The Art of Dim Sum Is Exquisite. Now Is the Moment to Embrace It
Fans of The Great British Baking Show know that a soggy pie bottom is a cardinal sin. The same standard holds true halfway around the globe with one of the most classic items on a Cantonese dim sum menu: egg tartlets, or daan taat. And perfection is perhaps even more difficult to achieve in these, for in addition to possessing a crisp and flaky pastry, the custard filling must be utterly silky and offer up a mirrorlike surface.
Such time-honored rules govern the traditional spectrum of dim sum. They are what guarantee that a tea house will be hitting on all cylinders, so that even the most persnickety of diners will get up from the table with smiles on their faces. Not all dim sum tea houses are created equal, of course, and lesser ones invariably rely upon leaden frozen dumplings and bland egg rolls to fill their orders, rather than painstakingly make them to order.
However, the best of the best purveyors — like Peony Seafood in Oakland, for example, or Sheung Hei in Hong Kong — are worth seeking out, for when you bite into a perfect har gow, the flavor and texture of the sweet pink crustaceans will absolutely shine. According to old Guangzhou’s time-honored recipe for these dumplings, only a touch of lard and salt, as well as maybe a small sprinkling of tiny cubed bamboo shoots, should season the shrimp. But the key element here — and the part that most places get wrong — is the thin wrapper. It must be formed out of only wheat starch and water, and will steam up into a translucent pocket that the Cantonese refer to as seoi zing, or “crystalline.”
More importantly: that lack of gluten means that har gow cannot sit around idly in a steamer, waiting for a customer’s order. Any delays will in fact cause the damp shrimp filling to soften up the bottom of the semitransparent wrappers, which means that as soon as you pick a slightly elderly har gow up with your chopsticks, the filling will explode out of the bottom onto the steamer, the tablecloth, your plate, and your front. I’ve been there multiple times, and this is just as unappetizing — and embarrassing — as it sounds. So, hunting down tea houses that know what they are doing is paramount.
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Local Chinese Americans have reveled in small Chinatown tea rooms and dim sum parlors — San Francisco’s Hang Ah and Manhattan’s Nom Wah Tea Parlor — for about 100 years. There they have dined on the same sort of honest, time-tested recipes as were once offered in the everyday dim sum shops of Hong Kong, Macau, and Guangdong province’s capital, Guangzhou. Nothing fancy was ever on the menu; just good food. The steady popularity of this Cantonese answer to brunch encouraged Chinese restaurateurs to open even more tea rooms, especially in metropolises with large Chinese populations. We have all benefited as a result.
A little bit before Nom Wah and Hang Ah first opened their doors, Guangzhou became the premier destination for the ultimate in refined accompaniments to tea. There, the wealthy and the upper classes ordered dishes that were, in many ways, more like the nouvelle cuisine tasting menus and kaiseki set meals of today, for regardless of whether the culinary art was Eastern or Western, the prime considerations were the same: locality, seasonality, and sensuality.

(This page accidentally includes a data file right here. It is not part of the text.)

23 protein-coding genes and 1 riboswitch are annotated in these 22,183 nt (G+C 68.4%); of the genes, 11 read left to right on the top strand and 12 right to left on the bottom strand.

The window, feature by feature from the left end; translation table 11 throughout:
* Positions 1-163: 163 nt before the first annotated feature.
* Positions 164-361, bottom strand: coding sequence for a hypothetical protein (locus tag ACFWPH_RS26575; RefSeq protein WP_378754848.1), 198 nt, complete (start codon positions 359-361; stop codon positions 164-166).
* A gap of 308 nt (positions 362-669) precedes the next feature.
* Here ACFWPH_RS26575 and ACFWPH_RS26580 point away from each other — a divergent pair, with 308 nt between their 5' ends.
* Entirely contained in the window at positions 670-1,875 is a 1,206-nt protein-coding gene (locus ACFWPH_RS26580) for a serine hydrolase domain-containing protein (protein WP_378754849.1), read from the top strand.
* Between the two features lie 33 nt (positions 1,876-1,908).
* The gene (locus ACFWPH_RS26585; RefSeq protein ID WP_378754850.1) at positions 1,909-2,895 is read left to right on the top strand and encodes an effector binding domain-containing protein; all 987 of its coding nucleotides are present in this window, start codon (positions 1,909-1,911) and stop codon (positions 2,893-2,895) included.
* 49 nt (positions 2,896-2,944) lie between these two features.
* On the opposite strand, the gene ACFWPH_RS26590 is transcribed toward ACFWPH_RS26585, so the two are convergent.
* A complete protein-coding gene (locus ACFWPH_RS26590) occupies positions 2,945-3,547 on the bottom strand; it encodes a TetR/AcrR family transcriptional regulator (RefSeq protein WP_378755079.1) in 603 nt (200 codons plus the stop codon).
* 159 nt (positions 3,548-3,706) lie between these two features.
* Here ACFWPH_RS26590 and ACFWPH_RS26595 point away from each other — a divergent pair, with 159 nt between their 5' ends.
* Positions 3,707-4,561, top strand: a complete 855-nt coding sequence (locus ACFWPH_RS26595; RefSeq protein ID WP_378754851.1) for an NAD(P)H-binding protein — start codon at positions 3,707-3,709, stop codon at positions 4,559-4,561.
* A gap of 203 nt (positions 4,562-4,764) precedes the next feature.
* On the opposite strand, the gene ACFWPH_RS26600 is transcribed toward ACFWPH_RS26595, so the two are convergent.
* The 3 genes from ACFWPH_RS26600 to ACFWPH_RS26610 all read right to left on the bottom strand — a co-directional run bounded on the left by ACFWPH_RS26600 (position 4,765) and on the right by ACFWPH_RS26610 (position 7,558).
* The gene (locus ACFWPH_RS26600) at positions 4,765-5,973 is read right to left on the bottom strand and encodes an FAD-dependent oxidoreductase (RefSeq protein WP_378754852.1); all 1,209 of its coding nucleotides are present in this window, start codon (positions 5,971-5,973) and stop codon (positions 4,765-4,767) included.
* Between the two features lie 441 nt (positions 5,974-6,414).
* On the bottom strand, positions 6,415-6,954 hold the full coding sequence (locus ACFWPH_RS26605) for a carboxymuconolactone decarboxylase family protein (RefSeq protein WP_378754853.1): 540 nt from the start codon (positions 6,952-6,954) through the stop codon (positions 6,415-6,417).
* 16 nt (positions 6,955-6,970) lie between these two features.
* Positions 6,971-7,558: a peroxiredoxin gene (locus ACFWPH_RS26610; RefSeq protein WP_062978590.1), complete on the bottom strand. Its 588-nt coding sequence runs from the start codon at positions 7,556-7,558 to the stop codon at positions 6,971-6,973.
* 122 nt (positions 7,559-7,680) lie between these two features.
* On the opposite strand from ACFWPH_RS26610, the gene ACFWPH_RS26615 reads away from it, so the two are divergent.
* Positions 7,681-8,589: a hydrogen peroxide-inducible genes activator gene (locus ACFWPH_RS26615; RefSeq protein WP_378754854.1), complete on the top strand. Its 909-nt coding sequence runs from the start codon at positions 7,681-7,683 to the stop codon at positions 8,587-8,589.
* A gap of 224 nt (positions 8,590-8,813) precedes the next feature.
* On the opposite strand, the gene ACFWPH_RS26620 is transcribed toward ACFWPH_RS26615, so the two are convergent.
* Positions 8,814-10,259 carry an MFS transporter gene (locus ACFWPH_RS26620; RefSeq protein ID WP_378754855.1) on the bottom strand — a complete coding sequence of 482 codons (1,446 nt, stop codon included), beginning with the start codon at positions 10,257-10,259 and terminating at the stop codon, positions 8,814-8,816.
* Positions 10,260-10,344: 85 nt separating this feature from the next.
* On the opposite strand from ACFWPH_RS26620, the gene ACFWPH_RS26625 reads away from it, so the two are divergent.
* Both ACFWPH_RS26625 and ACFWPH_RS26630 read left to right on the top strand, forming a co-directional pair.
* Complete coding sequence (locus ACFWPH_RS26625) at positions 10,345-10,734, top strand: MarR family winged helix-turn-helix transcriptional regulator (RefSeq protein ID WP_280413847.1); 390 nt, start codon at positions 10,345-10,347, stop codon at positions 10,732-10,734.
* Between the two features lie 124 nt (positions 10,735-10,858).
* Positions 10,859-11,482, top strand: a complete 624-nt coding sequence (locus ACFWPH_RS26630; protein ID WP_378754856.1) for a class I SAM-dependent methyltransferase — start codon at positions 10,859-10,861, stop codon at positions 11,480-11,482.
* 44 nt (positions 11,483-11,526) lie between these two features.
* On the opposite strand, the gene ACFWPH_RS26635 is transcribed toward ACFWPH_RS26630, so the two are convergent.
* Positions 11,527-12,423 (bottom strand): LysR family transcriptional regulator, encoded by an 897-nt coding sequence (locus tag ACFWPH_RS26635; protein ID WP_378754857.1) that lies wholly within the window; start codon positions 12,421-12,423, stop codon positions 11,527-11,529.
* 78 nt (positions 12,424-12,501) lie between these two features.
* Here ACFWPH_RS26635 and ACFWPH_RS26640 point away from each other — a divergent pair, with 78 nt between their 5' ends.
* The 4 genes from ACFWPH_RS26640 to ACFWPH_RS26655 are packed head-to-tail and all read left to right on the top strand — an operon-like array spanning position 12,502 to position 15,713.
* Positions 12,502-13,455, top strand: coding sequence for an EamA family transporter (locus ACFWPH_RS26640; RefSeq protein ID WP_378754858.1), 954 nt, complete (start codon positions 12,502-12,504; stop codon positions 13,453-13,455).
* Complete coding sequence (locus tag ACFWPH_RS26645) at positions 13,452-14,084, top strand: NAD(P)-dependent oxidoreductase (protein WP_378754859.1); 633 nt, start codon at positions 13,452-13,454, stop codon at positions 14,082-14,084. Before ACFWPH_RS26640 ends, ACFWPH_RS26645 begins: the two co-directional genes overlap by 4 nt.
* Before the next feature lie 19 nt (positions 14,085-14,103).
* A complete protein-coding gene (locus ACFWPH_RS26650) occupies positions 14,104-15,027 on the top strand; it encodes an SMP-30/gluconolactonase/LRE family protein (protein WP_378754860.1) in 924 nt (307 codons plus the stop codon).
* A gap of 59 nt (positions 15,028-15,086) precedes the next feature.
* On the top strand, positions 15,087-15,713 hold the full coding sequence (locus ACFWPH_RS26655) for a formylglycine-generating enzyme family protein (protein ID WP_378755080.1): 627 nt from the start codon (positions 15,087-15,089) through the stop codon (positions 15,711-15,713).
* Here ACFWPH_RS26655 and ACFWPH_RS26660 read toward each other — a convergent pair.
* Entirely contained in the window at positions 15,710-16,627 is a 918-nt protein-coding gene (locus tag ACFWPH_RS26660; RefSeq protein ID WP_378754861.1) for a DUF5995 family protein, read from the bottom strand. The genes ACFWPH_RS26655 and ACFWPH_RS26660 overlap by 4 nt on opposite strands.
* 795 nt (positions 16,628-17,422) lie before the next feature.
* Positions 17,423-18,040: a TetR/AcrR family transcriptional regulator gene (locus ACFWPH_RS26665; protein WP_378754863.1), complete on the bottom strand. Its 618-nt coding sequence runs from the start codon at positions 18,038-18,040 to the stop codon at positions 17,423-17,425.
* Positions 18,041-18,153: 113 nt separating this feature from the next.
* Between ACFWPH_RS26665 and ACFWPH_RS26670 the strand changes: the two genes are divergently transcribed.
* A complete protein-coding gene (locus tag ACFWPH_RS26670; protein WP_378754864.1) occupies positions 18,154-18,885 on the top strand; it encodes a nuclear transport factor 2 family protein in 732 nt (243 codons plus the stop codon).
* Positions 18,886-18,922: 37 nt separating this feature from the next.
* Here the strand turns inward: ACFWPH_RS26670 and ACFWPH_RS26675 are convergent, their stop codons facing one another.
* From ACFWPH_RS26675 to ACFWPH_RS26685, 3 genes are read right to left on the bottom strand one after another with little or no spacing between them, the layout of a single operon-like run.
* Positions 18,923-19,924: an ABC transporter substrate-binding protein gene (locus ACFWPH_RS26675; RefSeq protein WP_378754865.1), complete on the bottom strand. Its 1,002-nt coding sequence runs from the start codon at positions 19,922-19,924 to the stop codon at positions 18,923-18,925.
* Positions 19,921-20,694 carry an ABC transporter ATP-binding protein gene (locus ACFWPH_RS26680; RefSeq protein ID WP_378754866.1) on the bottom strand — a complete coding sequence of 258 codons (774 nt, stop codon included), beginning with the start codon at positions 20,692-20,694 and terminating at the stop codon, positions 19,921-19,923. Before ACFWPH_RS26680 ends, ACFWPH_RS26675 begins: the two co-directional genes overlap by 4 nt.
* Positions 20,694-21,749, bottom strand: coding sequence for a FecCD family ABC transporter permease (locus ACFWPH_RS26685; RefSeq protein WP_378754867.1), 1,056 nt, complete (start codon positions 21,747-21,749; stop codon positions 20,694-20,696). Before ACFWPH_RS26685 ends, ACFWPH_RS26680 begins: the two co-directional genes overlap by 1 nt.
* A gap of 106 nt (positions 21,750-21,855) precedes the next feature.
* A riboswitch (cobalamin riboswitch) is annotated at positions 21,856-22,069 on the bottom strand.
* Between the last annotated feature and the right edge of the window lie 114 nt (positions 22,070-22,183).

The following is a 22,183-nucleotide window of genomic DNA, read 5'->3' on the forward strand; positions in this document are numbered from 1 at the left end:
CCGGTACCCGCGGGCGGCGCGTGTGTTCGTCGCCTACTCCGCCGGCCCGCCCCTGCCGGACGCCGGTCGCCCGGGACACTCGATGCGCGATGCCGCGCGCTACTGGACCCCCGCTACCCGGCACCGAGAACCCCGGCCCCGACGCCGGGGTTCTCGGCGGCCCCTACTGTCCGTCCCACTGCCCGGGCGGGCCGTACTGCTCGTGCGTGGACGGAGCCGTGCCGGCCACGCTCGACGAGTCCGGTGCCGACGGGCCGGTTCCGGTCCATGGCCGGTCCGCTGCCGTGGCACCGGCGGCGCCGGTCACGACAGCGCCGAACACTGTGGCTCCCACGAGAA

At the most sophisticated of these tea pavilions, the tasteful presentations and refined surroundings lured in regular, knowledgeable customers with fat pocketbooks, not so much different from omakase as a status symbol among a certain type of American financier. And for the same reasons that their decorations and service were always graceful and understated, their dim sum was always presented in the simplest of ways: because that is what the Chinese have traditionally considered truly elegant. That’s why chefs at Guangzhou’s finest tea pavilions tended to use only minimal seasonings with simple ingredients of outstanding quality so that they could properly shine, hence all that attention to detail when it came to creating the perfect har gow.
That is also why, on the off chance you might have been lucky enough in a former lifetime to order something during the winter months, like tarts filled with cured duck tails from Fuzhou, you would have dined on pastries that were celebrations of savory duck fat encased in the flakiest of pastries, in case anyone thought the French had a monopoly on such things. Similarly, just as with a tasting menu at the Bay Area’s Manresa or Kaiseki Saryo Hachi, when you dine at a truly excellent Cantonese tea house, small portions will be doled out in ways that are meant to gratify all the senses.
And yet, dim sum stands very much apart from tasting menus and kaiseki meals — because of simple if perhaps unfair reasons. For one thing, even in its most exquisite forms, dim sum is relatively affordable. It is almost always ordered à la carte. And with few exceptions, the restaurant will be loud and bright, rather than subdued and romantic.